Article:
DIY-ing crown moulding can be so intimidating — whether because of the saws or the compound angle cuts! I’m bringing back an older trim style in this tutorial that’s more beginner-friendly and easy to install!
I’m gonna show you how to install crown molding with no miter cuts. Be sure to save this Easy Diy Crown Moulding No Angled Cuts tutorial for later so you can diy ceiling trim all by yourself! Scroll down for some pins you can save for later.
If you’ve ever tried install crown holding by yourself, you know that cutting crown molding is intense! You have to flip the board upside down and backwards and figure out how to cut the right way. So here’s a more bigger, friendly version of installing Crown with none of that.
— you’ll need —
OPTIONAL: MITER BOX
how to install crown moulding with no angled cuts ▼
Ooh, what are these? This is is an inside corner piece. It is a hardwood trim piece made for crown molding.
This is what you attach into the corners and then your crown molding can butt up against it. And that is what lets you make straight cuts. Start by installing these trim pieces into the corners. Just add some liquid nails to the back, and then drive some 18 gauge Brad nails diagonally through the trim on the edge into the drywall.
I’m gonna be painting these a solid color, so I used a DAP white wood filler, but if your trim is going to be wood with a stained finished, you might wanna use less nails and fill them with a wood match fill.
As promised. You can make a straight cut on your crown molding boards. Just lay them completely flat and cut them down to size.
So I’m using a 7 1/4inch miter saw — this one’s a Ryobi. It’s pretty affordable and very portable. If you don’t wanna use power tools, you can actually use a Miter box instead.
I cut my trim to size and added some liquid nails to the back — it’ a good idea to dry fit (aka hold it up and test the fit before applying glue.
Crown molding has bevels on the top and bottom so that it goes up at a 45 degree angle, trim is flexible, so you can press it into place in each section before you nail.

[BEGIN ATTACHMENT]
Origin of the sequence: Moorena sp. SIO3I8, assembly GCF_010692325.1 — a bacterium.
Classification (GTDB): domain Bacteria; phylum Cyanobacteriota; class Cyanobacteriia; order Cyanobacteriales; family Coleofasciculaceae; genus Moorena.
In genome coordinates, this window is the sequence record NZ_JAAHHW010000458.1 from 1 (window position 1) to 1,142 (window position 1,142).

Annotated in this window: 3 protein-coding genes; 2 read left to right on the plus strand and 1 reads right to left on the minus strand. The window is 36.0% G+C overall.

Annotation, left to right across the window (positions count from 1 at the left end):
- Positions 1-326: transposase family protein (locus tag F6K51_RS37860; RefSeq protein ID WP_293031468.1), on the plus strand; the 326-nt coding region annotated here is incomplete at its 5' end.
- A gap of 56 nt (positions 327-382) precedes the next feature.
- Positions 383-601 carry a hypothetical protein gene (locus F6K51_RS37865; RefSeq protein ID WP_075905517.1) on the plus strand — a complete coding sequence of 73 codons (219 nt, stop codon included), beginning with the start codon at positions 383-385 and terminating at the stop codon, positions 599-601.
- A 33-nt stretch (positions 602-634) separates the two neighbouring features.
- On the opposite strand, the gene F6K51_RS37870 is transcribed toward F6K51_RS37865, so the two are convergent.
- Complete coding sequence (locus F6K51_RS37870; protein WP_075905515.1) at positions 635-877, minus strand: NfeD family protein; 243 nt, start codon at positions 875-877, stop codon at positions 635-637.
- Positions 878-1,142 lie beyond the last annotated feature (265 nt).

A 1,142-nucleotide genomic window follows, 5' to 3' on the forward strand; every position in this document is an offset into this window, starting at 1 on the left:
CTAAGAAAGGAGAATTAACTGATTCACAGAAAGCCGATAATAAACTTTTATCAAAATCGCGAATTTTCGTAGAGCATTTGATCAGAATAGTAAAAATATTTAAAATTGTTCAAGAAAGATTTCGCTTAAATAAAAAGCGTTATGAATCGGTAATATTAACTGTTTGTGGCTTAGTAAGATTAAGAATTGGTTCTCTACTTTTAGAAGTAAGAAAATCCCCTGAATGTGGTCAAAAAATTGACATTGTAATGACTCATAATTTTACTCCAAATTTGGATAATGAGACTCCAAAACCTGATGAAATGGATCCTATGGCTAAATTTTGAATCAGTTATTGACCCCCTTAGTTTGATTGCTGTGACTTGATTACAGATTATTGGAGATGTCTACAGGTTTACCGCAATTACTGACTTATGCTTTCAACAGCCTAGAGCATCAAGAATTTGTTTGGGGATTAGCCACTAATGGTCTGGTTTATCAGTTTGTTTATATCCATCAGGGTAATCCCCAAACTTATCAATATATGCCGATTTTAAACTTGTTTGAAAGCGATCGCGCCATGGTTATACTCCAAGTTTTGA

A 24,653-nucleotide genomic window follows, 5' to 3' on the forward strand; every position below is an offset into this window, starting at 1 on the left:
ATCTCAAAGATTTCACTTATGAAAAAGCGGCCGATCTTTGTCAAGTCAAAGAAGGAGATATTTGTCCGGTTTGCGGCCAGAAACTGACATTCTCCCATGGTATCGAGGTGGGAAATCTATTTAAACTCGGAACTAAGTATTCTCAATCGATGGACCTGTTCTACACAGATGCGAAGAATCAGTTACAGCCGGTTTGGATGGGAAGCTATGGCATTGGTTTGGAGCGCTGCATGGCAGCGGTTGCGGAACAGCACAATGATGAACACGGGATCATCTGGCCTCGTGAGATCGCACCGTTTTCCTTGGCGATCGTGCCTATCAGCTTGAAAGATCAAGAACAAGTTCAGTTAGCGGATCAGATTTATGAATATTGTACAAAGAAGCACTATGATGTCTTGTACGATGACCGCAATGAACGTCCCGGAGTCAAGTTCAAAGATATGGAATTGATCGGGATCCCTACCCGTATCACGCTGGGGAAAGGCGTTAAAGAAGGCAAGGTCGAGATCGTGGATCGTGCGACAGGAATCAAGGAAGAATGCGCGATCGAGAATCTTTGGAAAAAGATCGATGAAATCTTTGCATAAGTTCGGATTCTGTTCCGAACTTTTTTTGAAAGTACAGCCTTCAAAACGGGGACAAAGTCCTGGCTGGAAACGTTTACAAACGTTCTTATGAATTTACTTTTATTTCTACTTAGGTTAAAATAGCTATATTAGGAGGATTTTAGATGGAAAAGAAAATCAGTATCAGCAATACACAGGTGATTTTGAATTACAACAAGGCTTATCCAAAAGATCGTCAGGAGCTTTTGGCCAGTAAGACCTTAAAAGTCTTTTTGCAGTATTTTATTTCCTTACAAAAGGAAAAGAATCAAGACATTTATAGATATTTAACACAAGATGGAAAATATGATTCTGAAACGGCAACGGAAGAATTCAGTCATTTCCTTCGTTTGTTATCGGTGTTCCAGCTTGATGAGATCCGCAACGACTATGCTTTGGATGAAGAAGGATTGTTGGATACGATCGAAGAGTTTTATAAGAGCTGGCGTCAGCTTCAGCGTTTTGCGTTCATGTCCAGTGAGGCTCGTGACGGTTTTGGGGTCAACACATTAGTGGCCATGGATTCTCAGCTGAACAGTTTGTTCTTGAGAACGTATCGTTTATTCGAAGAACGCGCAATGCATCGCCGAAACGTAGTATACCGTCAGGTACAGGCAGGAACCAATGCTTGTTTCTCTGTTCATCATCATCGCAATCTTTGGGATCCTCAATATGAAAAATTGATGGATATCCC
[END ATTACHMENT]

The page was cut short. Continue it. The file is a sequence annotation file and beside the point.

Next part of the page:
I nailed this up again with my 18 gauge Brad nailer. Normally I’d be using a pin nailer for trim, since you won’t be able to see the head. But since this is at an angle, we need a stronger nail to hold it up.
Sticking up big trim pieces solo can be intense. You have to balance it over your head. So the trick is to start in the middle, get everything secure by crossing the nails and then move to the edges. So I’m lining everything up, just making sure we’re relatively in the center and my middle piece is flush with the ceiling.
paint color – custom color match
I wanted something earthy and dramatic for this space, so I custom matched this orange paint color. It’s like a burnt orange. I caulked the trim with paintable caulk which is super important so that your paint actually sticks and started painting.
If you wanna use my custom color, you can screenshot the color code below then just bring it into the paint desk at Home Depot and they’ll be able to mix it up for you. I went with flat finish since it’s gonna be on a ceiling and I didn’t want any shine.
Look at how good this ceiling looks!
The trim is so polished, which is amazing if you are not a trim carpenter because you can install your own crown molding, have a bold accent ceiling, and it’s so, so easy.
This is a trim style that’s a little more traditional versus like sleek and modern. So it might not be for everyone, but it’s definitely the easiest way to get it done.